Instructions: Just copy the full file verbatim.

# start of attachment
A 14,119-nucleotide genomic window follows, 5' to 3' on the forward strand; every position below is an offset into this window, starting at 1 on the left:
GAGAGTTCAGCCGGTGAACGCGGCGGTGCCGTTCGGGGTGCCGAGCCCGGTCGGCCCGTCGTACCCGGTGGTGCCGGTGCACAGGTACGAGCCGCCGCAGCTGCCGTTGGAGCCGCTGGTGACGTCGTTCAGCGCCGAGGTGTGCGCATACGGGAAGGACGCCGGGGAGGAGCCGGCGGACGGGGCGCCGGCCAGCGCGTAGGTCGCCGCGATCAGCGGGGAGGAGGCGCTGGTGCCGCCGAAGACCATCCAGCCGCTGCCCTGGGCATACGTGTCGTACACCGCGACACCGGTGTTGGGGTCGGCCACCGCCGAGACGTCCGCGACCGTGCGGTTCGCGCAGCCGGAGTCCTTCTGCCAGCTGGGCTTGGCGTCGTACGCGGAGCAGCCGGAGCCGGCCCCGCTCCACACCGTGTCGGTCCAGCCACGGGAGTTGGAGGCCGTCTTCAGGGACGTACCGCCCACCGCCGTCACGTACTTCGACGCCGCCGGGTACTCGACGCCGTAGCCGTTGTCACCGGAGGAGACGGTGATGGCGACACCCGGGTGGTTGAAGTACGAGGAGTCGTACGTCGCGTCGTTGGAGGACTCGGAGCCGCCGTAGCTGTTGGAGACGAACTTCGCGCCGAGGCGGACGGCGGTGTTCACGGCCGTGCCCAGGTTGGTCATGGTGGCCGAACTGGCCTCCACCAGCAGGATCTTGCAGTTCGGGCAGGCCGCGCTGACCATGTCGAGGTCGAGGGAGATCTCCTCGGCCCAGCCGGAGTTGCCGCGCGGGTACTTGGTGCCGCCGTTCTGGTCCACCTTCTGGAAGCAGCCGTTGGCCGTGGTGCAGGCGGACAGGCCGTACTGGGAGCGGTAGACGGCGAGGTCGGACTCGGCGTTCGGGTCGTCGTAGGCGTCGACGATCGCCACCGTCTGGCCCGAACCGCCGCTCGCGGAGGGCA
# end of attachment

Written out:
A 14,119-nucleotide genomic window follows, 5' to 3' on the forward strand; every position below is an offset into this window, starting at 1 on the left:
GAGAGTTCAGCCGGTGAACGCGGCGGTGCCGTTCGGGGTGCCGAGCCCGGTCGGCCCGTCGTACCCGGTGGTGCCGGTGCACAGGTACGAGCCGCCGCAGCTGCCGTTGGAGCCGCTGGTGACGTCGTTCAGCGCCGAGGTGTGCGCATACGGGAAGGACGCCGGGGAGGAGCCGGCGGACGGGGCGCCGGCCAGCGCGTAGGTCGCCGCGATCAGCGGGGAGGAGGCGCTGGTGCCGCCGAAGACCATCCAGCCGCTGCCCTGGGCATACGTGTCGTACACCGCGACACCGGTGTTGGGGTCGGCCACCGCCGAGACGTCCGCGACCGTGCGGTTCGCGCAGCCGGAGTCCTTCTGCCAGCTGGGCTTGGCGTCGTACGCGGAGCAGCCGGAGCCGGCCCCGCTCCACACCGTGTCGGTCCAGCCACGGGAGTTGGAGGCCGTCTTCAGGGACGTACCGCCCACCGCCGTCACGTACTTCGACGCCGCCGGGTACTCGACGCCGTAGCCGTTGTCACCGGAGGAGACGGTGATGGCGACACCCGGGTGGTTGAAGTACGAGGAGTCGTACGTCGCGTCGTTGGAGGACTCGGAGCCGCCGTAGCTGTTGGAGACGAACTTCGCGCCGAGGCGGACGGCGGTGTTCACGGCCGTGCCCAGGTTGGTCATGGTGGCCGAACTGGCCTCCACCAGCAGGATCTTGCAGTTCGGGCAGGCCGCGCTGACCATGTCGAGGTCGAGGGAGATCTCCTCGGCCCAGCCGGAGTTGCCGCGCGGGTACTTGGTGCCGCCGTTCTGGTCCACCTTCTGGAAGCAGCCGTTGGCCGTGGTGCAGGCGGACAGGCCGTACTGGGAGCGGTAGACGGCGAGGTCGGACTCGGCGTTCGGGTCGTCGTAGGCGTCGACGATCGCCACCGTCTGGCCCGAACCGCCGCTCGCGGAGGGCA